This aspect of the problem, concerning the economic struggle, is comparatively simple and hardly gives rise to any particular disagreement. But the other aspect, concerning political leadership and the political struggle, is a different matter. And yet, at the risk of surprising the reader still more, I must say here and now that in this respect, too, I think it inadvisable to demand that the Soviet of Workers’ Deputies should accept the Social-Democratic programme and join the Russian Social-Democratic Labour Party. It seems to me that to lead the political struggle, both the Soviet (reorganised in a sense to be discussed forth with) and the Party are, to an equal degree, absolutely necessary.
I may be wrong, but I believe (on the strength of the incomplete and only “paper” information at my disposal) that politically the Soviet of Workers’ Deputies should be regarded as the embryo of a provisional revolutionary government. I think the Soviet should proclaim itself the provisional revolutionary government of the whole of Russia as early as possible, or should set up a provisional revolutionary government (which would amount to the same thing, only in another form).
The political struggle has just reached a stage of development where the forces of revolution and counter-revolution are roughly equal and where the tsar’s government is already powerless to suppress the revolution, while the revolution is not yet strong enough to sweep away the Black-Hundred government. The decay of the tsar’s government is complete. But even as it rots alive, it is contaminating Russia with the poison of its putrefaction. It is absolutely necessary, in contrast to the decay of the tsarist, counter revolutionary forces, to organise the revolutionary forces at once, immediately, without the slightest delay. This organisation has been making splendid progress, particularly of late. This is evident from the formation of contingents of a revolutionary army (defence squads, etc.), the rapid development of Social-Democratic mass organisations of the proletariat, the establishment of peasants’ committees by the revolutionary peasantry, and the first free meetings of our proletarian brothers in sailor’s or soldier’s uniform, who are paving for themselves a strenuous and difficult but true and bright way to freedom and to socialism.
What is lacking now is the unification of all the genuinely revolutionary forces, of all the forces that are already operating in revolutionary fashion. What is lacking is an all-Russian political centre, a fresh, living centre that is strong because it has struck deep roots in the people, a centre that enjoys the absolute confidence of the masses, that possesses tireless revolutionary energy and is closely linked with the organised revolutionary and socialist parties. Such a centre can be established only by the revolutionary proletariat, which has brilliantly carried through a political strike, which is now organising an armed uprising of the whole people, and which has won half freedom for Russia and will yet win full freedom for her.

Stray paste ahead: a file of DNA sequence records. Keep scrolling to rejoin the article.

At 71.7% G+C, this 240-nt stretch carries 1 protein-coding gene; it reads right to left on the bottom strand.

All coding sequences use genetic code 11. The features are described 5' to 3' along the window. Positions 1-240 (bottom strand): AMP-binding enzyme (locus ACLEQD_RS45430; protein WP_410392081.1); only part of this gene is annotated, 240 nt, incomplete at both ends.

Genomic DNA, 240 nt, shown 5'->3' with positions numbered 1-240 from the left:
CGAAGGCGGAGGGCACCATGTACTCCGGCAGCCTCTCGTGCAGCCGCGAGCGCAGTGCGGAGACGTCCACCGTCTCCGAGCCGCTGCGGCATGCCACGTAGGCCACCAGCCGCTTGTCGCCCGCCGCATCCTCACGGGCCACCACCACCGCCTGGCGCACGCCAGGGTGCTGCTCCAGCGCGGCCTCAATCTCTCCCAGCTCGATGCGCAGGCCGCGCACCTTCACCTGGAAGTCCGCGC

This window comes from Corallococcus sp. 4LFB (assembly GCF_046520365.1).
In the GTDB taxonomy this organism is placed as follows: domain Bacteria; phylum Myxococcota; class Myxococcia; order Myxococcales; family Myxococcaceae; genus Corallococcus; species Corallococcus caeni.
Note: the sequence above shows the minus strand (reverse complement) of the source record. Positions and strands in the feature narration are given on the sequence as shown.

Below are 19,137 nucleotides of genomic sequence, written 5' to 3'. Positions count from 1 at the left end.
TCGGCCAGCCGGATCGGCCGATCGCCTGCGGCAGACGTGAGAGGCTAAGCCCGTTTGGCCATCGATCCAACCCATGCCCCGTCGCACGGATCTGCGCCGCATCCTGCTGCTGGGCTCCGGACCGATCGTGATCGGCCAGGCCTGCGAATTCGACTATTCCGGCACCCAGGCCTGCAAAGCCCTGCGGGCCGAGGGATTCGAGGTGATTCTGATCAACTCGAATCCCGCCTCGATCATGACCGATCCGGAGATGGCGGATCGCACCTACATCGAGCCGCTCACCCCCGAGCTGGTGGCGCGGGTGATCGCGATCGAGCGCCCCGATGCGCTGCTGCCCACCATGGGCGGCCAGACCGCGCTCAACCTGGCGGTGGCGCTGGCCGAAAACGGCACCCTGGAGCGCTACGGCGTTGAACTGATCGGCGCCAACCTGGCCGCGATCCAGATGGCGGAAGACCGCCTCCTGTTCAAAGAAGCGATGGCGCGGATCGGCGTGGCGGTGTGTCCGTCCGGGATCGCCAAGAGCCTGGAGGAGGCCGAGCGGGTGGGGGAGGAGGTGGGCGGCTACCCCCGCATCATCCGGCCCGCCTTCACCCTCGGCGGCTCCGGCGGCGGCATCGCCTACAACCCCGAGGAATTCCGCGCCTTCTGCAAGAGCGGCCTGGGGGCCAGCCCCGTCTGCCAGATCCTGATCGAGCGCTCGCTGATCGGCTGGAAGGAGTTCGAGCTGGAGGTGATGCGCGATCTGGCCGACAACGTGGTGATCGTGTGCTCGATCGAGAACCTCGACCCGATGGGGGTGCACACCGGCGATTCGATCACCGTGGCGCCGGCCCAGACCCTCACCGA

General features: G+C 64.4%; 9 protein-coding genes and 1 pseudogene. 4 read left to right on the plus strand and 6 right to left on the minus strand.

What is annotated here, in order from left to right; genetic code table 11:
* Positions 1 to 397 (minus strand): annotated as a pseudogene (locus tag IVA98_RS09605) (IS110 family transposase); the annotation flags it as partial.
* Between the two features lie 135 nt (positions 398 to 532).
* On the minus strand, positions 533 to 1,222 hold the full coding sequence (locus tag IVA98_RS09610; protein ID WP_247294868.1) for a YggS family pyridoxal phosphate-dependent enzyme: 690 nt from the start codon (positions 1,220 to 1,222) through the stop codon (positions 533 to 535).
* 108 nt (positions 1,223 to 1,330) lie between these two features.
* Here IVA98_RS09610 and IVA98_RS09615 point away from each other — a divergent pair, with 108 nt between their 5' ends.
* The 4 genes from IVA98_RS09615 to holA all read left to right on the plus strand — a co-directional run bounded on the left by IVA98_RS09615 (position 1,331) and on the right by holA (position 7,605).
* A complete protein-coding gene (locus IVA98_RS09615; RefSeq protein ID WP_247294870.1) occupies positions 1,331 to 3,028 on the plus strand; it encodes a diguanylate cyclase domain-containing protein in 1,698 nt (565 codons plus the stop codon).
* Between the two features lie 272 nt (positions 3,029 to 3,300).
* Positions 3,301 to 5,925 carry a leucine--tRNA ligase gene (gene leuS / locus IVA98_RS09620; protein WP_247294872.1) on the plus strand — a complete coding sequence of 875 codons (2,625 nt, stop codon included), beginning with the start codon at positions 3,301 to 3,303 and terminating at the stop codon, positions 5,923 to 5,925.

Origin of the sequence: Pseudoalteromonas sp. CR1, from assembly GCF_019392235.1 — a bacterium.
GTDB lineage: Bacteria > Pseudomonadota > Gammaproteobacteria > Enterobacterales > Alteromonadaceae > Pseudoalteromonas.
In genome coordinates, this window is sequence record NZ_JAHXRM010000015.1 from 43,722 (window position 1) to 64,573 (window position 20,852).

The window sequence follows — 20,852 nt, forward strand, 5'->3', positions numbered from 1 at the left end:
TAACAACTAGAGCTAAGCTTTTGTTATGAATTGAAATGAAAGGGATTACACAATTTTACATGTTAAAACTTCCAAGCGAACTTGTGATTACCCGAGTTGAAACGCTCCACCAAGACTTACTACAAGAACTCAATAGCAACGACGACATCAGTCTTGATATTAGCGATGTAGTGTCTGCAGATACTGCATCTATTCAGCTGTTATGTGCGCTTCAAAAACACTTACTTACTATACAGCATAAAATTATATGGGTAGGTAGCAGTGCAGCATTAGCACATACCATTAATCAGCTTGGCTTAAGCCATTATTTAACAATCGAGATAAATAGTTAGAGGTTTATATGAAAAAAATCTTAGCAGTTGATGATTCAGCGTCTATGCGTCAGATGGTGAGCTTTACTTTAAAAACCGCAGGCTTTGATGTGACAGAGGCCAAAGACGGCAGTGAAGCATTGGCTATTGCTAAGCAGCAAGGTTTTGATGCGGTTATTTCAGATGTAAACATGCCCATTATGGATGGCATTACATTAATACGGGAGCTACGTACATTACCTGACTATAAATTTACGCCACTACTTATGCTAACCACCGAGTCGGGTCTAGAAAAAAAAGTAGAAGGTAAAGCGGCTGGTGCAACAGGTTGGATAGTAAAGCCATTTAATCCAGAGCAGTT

The question may be asked: Why cannot the Soviet of Workers’ Deputies become the embryo of such a centre? Is it because there are not only Social-Democrats in the Soviet? But this is an advantage, not a disadvantage. We have been speaking all the time of the need of a militant alliance of Social-Democrats and revolutionary bourgeois democrats. We have been speaking of it, and the workers have actually done it. It is splendid that they have done it. When I read in Novaya Zhizn a letter from worker comrades who belong to the Socialist-Revolutionary Party, and who protest against the Soviet being included in one of the parties, I could not help thinking that those worker comrades were right in many practical respects. It goes without saying that our views differ from theirs, and that a merger of Social-Democrats and Socialist-Revolutionaries is out of the question, but then there is no suggestion of it. We are deeply convinced that those workers who share Socialist-Revolutionary views and yet are fighting within the ranks of the proletariat are inconsistent, for they retain non-proletarian views while championing a truly proletarian cause. Their inconsistency we must combat, from the ideological point of view, with the greatest determination, but in so doing we must see to it that the revolutionary cause, a vital, burning, living cause that is recognised by all and has brought all honest people together, does not suffer. We still consider the views of the Socialist-Revolutionaries to be revolutionary-democratic and not socialist. But for the sake of our militant aims, we must march together while fully retaining Party independence, and the Soviet i, and must be, a militant organisation. To expel devoted and honest revolutionary democrats at a time when we are carrying out a democratic revolution would be absurd, it would be folly. We shall have no difficulty in overcoming their inconsistency, for our views are supported by history itself, are supported at every step by reality. If our pamphlet has not taught them Social-Democracy, our revolution will. To be sure, those workers who remain Christians, who believe in God, and those intellectuals who defend mysticism (fie upon them!), are inconsistent too; but we shall not expel them from the Soviet or even from the Party, for it is our firm conviction that the actual struggle, and work within the ranks, will convince all elements possessing vitality that Marxism is the truth, and will cast aside all those who lack vitality. And we do not for one moment doubt our strength, the overwhelming strength of Marxists, in the Russian Social-Democratic Labour Party.